Dangerous Liaisons: Revolving Door at SEC Creates Risk of Regulatory Capture


Dangerous Liaisons: Revolving Door at SEC Creates Risk of Regulatory Capture

Dangerous Liaisons: Revolving Door at SEC Creates Risk of Regulatory Capture

Project On Government Oversight

Dangerous Liaisons:
Revolving Door at SEC Creates
Risk of Regulatory Capture

February 11, 2013


A revolving door blurs the lines between one of the nation’s most important regulatory agencies
and the interests it regulates.

Former employees of the Securities and Exchange Commission (SEC) routinely help
corporations try to influence SEC rulemaking, counter the agency’s investigations of suspected
wrongdoing, soften the blow of SEC enforcement actions, block shareholder proposals, and win
exemptions from federal law.

The revolving door was on display in 2012 when the investment industry opposed one of the top
priorities of the SEC chairman, a plan to tighten regulation of money market funds. Former SEC
employees lobbied to block the plan, and an SEC Commissioner who previously worked for an
investment firm played a pivotal role in derailing it.

The movement of people to and from the financial industry is a key feature of the SEC, and it has
the potential to influence the agency’s culture and values. It matters because the SEC has the
power to affect investors, financial markets, and the economy.

Yet, the SEC has exempted certain senior employees from a “cooling off period” that would
have restricted their ability to leave the SEC and then represent clients before the agency. In
addition, the SEC has shielded some former employees from public scrutiny by blacking out
their names in documents they must file when they go through the revolving door.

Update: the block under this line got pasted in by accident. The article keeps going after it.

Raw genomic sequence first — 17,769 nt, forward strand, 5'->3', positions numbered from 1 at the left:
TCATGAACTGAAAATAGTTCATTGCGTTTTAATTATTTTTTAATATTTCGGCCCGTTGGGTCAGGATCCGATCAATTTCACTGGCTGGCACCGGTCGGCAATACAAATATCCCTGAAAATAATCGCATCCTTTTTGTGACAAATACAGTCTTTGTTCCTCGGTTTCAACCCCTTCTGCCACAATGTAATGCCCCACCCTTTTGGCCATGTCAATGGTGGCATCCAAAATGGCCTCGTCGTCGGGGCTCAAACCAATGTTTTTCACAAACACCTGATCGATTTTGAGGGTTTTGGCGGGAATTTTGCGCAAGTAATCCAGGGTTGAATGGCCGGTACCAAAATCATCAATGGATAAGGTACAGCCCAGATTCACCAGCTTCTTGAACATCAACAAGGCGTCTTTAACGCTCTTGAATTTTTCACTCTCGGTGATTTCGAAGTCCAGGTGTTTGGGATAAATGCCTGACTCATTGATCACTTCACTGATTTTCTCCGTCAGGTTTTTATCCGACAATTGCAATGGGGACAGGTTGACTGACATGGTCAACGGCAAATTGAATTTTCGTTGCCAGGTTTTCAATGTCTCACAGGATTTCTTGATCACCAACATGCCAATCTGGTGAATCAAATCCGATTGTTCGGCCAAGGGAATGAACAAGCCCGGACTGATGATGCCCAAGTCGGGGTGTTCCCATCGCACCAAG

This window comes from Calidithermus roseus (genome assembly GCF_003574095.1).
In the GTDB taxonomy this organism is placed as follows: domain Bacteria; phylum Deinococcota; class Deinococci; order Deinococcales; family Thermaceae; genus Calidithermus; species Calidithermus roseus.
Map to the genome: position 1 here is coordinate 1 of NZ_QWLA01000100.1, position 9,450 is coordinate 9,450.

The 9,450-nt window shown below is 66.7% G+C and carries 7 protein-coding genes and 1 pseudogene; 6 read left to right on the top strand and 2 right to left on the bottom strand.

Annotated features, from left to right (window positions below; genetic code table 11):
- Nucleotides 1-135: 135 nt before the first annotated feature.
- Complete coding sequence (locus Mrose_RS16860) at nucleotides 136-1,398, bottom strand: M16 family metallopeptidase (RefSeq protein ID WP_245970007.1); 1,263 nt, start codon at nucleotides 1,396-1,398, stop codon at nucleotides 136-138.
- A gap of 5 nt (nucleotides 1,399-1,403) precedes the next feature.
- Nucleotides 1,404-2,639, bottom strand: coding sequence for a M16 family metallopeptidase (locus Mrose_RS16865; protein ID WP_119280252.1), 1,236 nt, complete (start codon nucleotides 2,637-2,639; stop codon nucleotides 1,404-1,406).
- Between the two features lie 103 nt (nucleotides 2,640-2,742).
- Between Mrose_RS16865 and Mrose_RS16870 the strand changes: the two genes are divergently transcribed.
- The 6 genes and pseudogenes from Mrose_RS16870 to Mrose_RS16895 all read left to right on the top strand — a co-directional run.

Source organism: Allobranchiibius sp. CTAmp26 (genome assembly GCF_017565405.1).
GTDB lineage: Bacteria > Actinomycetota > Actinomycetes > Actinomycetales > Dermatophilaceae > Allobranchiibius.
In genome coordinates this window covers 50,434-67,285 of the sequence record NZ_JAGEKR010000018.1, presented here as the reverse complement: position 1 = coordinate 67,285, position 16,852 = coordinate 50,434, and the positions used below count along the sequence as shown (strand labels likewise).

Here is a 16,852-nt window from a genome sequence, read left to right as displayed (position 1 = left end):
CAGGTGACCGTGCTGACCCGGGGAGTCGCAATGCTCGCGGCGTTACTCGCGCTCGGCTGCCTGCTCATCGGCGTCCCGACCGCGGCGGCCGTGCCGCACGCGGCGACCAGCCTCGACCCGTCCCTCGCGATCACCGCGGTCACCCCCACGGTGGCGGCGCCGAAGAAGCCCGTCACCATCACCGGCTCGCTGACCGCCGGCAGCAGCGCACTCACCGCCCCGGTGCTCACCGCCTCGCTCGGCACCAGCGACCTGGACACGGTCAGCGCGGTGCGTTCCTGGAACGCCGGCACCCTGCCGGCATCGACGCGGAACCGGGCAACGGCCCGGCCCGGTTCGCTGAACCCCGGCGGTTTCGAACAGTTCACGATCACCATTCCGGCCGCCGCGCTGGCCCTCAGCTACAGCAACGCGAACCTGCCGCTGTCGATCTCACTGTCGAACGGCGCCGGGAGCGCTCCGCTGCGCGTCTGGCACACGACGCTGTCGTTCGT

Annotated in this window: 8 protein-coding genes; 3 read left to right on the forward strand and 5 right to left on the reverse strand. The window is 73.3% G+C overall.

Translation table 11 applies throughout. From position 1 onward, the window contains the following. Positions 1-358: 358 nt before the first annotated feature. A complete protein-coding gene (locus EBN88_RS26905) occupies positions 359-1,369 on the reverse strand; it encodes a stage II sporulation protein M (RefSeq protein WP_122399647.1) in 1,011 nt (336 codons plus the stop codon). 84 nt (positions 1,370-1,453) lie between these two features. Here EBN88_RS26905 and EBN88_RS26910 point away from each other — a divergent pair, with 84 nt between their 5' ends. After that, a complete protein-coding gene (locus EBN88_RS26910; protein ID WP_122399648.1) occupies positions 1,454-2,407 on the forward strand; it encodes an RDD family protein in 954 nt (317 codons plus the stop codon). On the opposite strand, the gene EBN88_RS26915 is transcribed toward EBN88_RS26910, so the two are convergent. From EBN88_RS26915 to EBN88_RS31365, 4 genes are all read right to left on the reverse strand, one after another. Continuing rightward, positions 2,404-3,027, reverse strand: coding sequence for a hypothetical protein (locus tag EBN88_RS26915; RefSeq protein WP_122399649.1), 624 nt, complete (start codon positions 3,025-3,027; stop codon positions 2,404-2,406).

The SEC is a microcosm of the federal government, where widespread revolving expands the
opportunities for private interests to sway public policy.

One academic study suggested that concerns about the SEC’s revolving door are misguided. But
the academics looked at only a sliver of the SEC’s work. They did not examine, for instance,
how the revolving door affects the SEC’s regulation of Wall Street, its granting of relief to
specific companies, its handling of cases related to the financial crisis, or its decisions to drop
investigations without bringing charges. The study sought to quantify any influence the
revolving door might have on SEC enforcement actions, but the subtleties involved do not lend
themselves to such simple measurement.

This report, the Project On Government Oversight’s (POGO) second on the SEC, is based in part
on interviews with current and former SEC officials and thousands of federal records obtained
through the Freedom of Information Act.

POGO found that, from 2001 through 2010, more than 400 SEC alumni filed almost 2,000
disclosure forms saying they planned to represent an employer or client before the agency. Those
disclosures are just the tip of the iceberg, because former SEC employees are required to file
them only during the first two years after they leave the agency.

POGO’s report examines many manifestations of the revolving door, analyzes how the revolving
door has influenced the SEC, and explores how to mitigate the most harmful effects.

[ipaper docId=126323068 access_key=key-c8skgko42owcfhz3njk height=600 width=600 /]

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